APPEAL from the Circuit Court of Brown County; the Hon. DAVID
K. SLOCUM, Judge, presiding.
MR. JUSTICE MILLS DELIVERED THE OPINION OF THE COURT:
Are the concepts of double jeopardy and compulsory joinder to be applied to MINS proceedings (minor in need of supervision)?
The State filed MINS petitions requesting that the respondents, L.A.C. and R.L.K., be adjudged minors in need of supervision and made wards of the court because of their involvement in an alleged theft. At the hearing on the petitions the State called to the witness stand Chief of Police Larry Bowen who testified that both minors had made statements to police admitting their involvement in the theft of a candy machine.
The People then rested their case and the minors' guardian ad litem moved for a directed verdict on the grounds that the State had not established that the respondents were minors in need of supervision. This motion was granted by the trial judge who stated that he did not believe the State had proved by a preponderance of the evidence that the minors were out of the control of their parents. The court further stated that it realized the State's Attorney had petitioned to have these respondents declared minors in need of supervision because he was looking for a lesser solution than having them declared delinquent and stated that this policy was "commendable." The trial court found, nevertheless, that a directed verdict was appropriate.
The State did not appeal this order but, instead, filed petitions for adjudication of wardship against both respondents, alleging that they were delinquent. The petitions charged that the minors had violated the curfew statutes, committed criminal damage to property, and had been involved in a theft. (These charges arose out of the same conduct that was charged in the first petition.) At the hearing on the petition, Chief Bowen was again called by the State to the witness stand and it was stipulated that his testimony would be the same as at the previous hearing on the petition to have respondents adjudged minors in need of supervision and made wards of the court. The State then rested.
The minor respondents then made an oral motion to dismiss on the grounds that the petitions did not state the offenses with the particularity required by section 111-3 of the Criminal Code of 1961 (Ill. Rev. Stat. 1977, ch. 38, par. 111-3). Specifically, they argued that the petitions did not state the date of any of the three offenses, that the criminal damage and theft allegations did not state the names of the respondents, and that the criminal damage allegation did not specify the subsection of the statute said to have been violated. As an alternative ground for dismissal, respondents argued that the proceedings on the delinquency petition were barred by double jeopardy. It was argued that the theft allegations were barred by section 3-4 of the Criminal Code because the prior adjudicatory proceeding was a former prosecution for theft, and that the curfew and criminal damage allegations were barred by section 3-3 of the Criminal Code because these offenses were known to the prosecution at the time of the prior proceeding and therefore were subject to the compulsory joinder rules of the Criminal Code. Ill. Rev. Stat. 1977, ch. 38, pars. 3-3, 3-4.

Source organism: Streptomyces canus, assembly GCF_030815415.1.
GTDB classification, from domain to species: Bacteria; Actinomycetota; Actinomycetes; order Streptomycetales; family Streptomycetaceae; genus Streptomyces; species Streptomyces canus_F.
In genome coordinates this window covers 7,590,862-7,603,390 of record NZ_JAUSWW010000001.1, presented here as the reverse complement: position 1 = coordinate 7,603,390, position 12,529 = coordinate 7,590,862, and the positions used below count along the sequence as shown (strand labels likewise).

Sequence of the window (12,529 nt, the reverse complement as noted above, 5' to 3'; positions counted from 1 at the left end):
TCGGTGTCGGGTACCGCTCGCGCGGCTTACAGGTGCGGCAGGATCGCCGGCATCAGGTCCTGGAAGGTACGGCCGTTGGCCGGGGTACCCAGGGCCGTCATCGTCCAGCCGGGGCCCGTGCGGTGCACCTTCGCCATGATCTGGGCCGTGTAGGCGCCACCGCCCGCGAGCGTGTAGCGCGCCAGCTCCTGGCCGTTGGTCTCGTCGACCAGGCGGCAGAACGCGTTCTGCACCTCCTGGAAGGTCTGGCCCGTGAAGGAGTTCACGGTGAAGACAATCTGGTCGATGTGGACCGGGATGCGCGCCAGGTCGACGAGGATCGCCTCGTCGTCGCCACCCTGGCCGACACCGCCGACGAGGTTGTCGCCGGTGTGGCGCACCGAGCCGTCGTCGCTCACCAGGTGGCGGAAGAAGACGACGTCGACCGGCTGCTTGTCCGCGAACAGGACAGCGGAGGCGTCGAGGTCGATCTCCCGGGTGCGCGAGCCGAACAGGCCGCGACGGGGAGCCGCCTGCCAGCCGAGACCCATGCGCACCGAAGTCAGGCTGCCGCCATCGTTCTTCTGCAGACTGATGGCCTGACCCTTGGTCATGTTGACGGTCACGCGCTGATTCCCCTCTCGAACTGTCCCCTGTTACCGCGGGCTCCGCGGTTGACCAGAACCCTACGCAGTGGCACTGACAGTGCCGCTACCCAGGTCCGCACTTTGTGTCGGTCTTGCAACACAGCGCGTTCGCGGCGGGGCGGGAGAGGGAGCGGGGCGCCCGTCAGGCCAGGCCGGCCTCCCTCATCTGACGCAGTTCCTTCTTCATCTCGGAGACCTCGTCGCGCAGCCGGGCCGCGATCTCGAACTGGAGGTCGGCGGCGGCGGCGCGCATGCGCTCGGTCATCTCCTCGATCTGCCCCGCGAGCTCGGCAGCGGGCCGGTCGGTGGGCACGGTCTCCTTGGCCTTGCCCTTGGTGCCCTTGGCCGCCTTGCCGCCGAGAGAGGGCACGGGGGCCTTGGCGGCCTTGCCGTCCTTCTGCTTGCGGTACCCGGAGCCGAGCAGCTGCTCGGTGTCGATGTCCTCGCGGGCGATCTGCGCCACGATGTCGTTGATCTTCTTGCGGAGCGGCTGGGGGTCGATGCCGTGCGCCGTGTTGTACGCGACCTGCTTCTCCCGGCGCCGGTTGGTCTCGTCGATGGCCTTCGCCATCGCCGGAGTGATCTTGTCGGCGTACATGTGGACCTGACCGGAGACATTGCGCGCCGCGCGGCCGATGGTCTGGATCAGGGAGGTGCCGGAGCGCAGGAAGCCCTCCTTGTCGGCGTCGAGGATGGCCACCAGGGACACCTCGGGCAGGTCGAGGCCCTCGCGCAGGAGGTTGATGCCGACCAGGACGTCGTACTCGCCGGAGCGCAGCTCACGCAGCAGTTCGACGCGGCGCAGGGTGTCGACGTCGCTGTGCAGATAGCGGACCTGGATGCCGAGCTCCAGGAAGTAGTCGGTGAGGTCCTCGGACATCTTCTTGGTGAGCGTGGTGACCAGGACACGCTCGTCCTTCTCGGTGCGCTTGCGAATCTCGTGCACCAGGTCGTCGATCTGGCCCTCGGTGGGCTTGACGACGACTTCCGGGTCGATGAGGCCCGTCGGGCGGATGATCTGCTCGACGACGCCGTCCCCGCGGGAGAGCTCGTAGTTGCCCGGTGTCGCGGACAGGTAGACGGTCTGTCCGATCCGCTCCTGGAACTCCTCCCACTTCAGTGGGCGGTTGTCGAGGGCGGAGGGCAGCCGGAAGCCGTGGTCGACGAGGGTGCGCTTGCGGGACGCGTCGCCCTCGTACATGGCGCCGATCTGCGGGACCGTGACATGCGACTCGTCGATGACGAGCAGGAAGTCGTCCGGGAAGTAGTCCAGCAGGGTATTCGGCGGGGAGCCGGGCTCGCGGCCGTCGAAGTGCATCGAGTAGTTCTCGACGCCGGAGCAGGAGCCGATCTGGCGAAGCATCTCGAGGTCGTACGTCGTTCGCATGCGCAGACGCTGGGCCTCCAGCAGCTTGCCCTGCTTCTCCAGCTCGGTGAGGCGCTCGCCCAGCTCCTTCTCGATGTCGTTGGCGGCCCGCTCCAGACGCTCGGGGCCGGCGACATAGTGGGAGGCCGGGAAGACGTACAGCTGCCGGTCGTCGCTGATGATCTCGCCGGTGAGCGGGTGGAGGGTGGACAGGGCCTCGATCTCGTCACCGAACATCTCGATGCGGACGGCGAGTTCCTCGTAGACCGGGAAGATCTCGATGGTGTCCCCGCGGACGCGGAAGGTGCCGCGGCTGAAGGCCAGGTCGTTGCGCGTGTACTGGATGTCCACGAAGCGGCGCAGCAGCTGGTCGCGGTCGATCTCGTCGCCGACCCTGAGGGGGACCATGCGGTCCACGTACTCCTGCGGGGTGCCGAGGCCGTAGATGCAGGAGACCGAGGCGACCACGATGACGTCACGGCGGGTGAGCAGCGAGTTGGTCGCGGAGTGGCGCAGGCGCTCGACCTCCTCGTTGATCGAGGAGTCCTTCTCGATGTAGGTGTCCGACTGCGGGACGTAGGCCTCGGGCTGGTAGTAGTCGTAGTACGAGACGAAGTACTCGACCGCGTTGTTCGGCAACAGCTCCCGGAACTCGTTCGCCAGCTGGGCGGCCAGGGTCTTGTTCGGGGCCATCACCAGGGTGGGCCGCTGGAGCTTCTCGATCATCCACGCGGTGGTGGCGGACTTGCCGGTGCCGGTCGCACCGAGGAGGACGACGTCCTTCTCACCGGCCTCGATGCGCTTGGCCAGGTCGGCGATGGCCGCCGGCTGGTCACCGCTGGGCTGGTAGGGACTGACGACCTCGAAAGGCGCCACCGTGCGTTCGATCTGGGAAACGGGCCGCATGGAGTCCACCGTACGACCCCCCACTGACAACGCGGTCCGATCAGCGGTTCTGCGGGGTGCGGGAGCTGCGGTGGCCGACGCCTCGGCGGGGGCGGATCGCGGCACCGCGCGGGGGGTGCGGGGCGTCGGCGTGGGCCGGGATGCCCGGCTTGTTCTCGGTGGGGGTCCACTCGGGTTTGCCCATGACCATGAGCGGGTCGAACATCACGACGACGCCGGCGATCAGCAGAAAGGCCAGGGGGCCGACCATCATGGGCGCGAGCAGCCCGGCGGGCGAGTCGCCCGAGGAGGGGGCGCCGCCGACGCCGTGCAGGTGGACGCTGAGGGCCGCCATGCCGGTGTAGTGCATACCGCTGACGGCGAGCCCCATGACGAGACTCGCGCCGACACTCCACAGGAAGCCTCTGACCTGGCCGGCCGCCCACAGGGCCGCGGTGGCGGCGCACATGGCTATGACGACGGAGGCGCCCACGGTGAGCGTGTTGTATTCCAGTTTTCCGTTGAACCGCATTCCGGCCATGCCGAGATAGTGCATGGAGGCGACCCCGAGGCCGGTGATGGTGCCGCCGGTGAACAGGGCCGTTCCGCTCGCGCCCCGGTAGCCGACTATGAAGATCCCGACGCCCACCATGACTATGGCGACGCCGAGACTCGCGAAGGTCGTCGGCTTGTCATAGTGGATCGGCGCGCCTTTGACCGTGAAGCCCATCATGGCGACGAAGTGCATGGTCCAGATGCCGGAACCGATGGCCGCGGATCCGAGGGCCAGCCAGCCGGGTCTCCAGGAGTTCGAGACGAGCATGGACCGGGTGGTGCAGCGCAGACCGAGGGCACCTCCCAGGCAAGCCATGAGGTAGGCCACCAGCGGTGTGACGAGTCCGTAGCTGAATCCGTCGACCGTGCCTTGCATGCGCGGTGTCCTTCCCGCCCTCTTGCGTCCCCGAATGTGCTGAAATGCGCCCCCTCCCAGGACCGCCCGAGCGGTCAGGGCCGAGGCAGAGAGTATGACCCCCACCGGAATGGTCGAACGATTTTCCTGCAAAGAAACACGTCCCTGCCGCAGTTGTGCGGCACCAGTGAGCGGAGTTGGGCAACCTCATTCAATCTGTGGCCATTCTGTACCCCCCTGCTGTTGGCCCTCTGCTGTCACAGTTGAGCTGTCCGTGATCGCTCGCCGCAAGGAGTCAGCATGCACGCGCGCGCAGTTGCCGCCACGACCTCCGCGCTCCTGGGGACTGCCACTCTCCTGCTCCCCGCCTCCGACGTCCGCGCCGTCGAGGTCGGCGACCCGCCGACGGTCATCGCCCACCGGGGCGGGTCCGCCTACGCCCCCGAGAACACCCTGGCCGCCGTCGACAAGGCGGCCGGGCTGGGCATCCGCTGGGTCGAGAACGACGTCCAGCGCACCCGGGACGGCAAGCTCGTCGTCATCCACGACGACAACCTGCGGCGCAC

The trial court granted respondents' motion on double jeopardy and compulsory joinder grounds, although in his written order the trial court also stated (as an alternative ground) that the charge was not sufficiently specific. The State attacks all three grounds on appeal but, in light of our decision on the compulsory joinder and double jeopardy issues, we need not discuss arguments dealing with the sufficiency of the charge.
1 Before the merits of this appeal can be examined, there is a threshold jurisdictional question: Namely, whether the State has a right to appeal the trial court's order dismissing the delinquency petition. We say yes.
Supreme Court Rule 660(a) provides that "[a]ppeals from final judgments in delinquent minor proceedings, except as otherwise specifically provided, shall be governed by the rules applicable to criminal cases." (Ill. Rev. Stat. 1977, ch. 110A, par. 660(a).) In criminal cases, Supreme Court Rule 604(a) states that the State may appeal from an order dismissing a charge for any of the grounds enumerated in section 114-1 of the Criminal Code. (Ill. Rev. Stat. 1977, ch. 110A, par. 604(a); Ill. Rev. Stat. 1977, ch. 38, par. 114-1.) In the instant case, the dismissal was ordered because the trial court was of the opinion that the delinquency proceeding was brought in violation of sections 3-3 and 3-4 of the Criminal Code. These are grounds which are enumerated in section 114-1 of the Code. Thus, the instant case is clearly appealable. See People v. Hill (1971), 133 Ill. App.2d 147, 272 N.E.2d 840.
Proceeding to the substantive aspects of the case, we are immediately confronted with questions concerning the relevancy and application of compulsory joinder and double jeopardy principles.
The double jeopardy clause of the fifth amendment to the Constitution of the United States provides:
"* * * nor shall any person be subject for the same offense to be twice put in jeopardy of life or limb." U.S. Const., amend. V.
Section 3-4(b)(1) of the Illinois Criminal Code deals with double jeopardy and states (in part):
"A prosecution is barred if the defendant was formerly prosecuted for a different offense, or for the same offense based upon ...